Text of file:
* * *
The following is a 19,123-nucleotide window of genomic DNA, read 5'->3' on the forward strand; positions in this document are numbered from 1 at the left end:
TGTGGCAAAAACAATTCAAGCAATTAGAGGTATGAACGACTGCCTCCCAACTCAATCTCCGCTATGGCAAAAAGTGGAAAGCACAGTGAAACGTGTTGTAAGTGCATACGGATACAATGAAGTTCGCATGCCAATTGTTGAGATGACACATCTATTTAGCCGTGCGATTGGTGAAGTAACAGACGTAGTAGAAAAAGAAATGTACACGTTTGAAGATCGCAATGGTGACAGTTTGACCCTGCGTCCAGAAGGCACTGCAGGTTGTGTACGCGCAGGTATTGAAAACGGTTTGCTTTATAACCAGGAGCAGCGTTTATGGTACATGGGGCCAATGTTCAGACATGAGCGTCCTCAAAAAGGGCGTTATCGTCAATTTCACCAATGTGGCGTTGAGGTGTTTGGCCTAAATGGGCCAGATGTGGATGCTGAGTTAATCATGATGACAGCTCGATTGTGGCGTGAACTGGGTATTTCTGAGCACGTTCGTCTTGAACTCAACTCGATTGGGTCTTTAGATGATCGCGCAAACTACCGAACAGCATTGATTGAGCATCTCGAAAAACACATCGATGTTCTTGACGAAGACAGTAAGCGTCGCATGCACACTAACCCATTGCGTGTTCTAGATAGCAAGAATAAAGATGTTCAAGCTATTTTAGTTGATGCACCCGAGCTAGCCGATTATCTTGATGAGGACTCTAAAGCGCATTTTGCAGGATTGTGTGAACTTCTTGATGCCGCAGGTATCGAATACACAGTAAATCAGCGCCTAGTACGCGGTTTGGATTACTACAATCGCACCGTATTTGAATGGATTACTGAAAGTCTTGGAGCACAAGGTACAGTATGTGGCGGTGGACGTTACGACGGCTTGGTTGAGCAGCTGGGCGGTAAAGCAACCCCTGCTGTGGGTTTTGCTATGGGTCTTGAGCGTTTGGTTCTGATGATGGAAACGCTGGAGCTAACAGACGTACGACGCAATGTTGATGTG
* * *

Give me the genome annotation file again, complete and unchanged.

The following is a 19,123-nucleotide window of genomic DNA, read 5'->3' on the forward strand; positions in this document are numbered from 1 at the left end:
TGTGGCAAAAACAATTCAAGCAATTAGAGGTATGAACGACTGCCTCCCAACTCAATCTCCGCTATGGCAAAAAGTGGAAAGCACAGTGAAACGTGTTGTAAGTGCATACGGATACAATGAAGTTCGCATGCCAATTGTTGAGATGACACATCTATTTAGCCGTGCGATTGGTGAAGTAACAGACGTAGTAGAAAAAGAAATGTACACGTTTGAAGATCGCAATGGTGACAGTTTGACCCTGCGTCCAGAAGGCACTGCAGGTTGTGTACGCGCAGGTATTGAAAACGGTTTGCTTTATAACCAGGAGCAGCGTTTATGGTACATGGGGCCAATGTTCAGACATGAGCGTCCTCAAAAAGGGCGTTATCGTCAATTTCACCAATGTGGCGTTGAGGTGTTTGGCCTAAATGGGCCAGATGTGGATGCTGAGTTAATCATGATGACAGCTCGATTGTGGCGTGAACTGGGTATTTCTGAGCACGTTCGTCTTGAACTCAACTCGATTGGGTCTTTAGATGATCGCGCAAACTACCGAACAGCATTGATTGAGCATCTCGAAAAACACATCGATGTTCTTGACGAAGACAGTAAGCGTCGCATGCACACTAACCCATTGCGTGTTCTAGATAGCAAGAATAAAGATGTTCAAGCTATTTTAGTTGATGCACCCGAGCTAGCCGATTATCTTGATGAGGACTCTAAAGCGCATTTTGCAGGATTGTGTGAACTTCTTGATGCCGCAGGTATCGAATACACAGTAAATCAGCGCCTAGTACGCGGTTTGGATTACTACAATCGCACCGTATTTGAATGGATTACTGAAAGTCTTGGAGCACAAGGTACAGTATGTGGCGGTGGACGTTACGACGGCTTGGTTGAGCAGCTGGGCGGTAAAGCAACCCCTGCTGTGGGTTTTGCTATGGGTCTTGAGCGTTTGGTTCTGATGATGGAAACGCTGGAGCTAACAGACGTACGACGCAATGTTGATGTG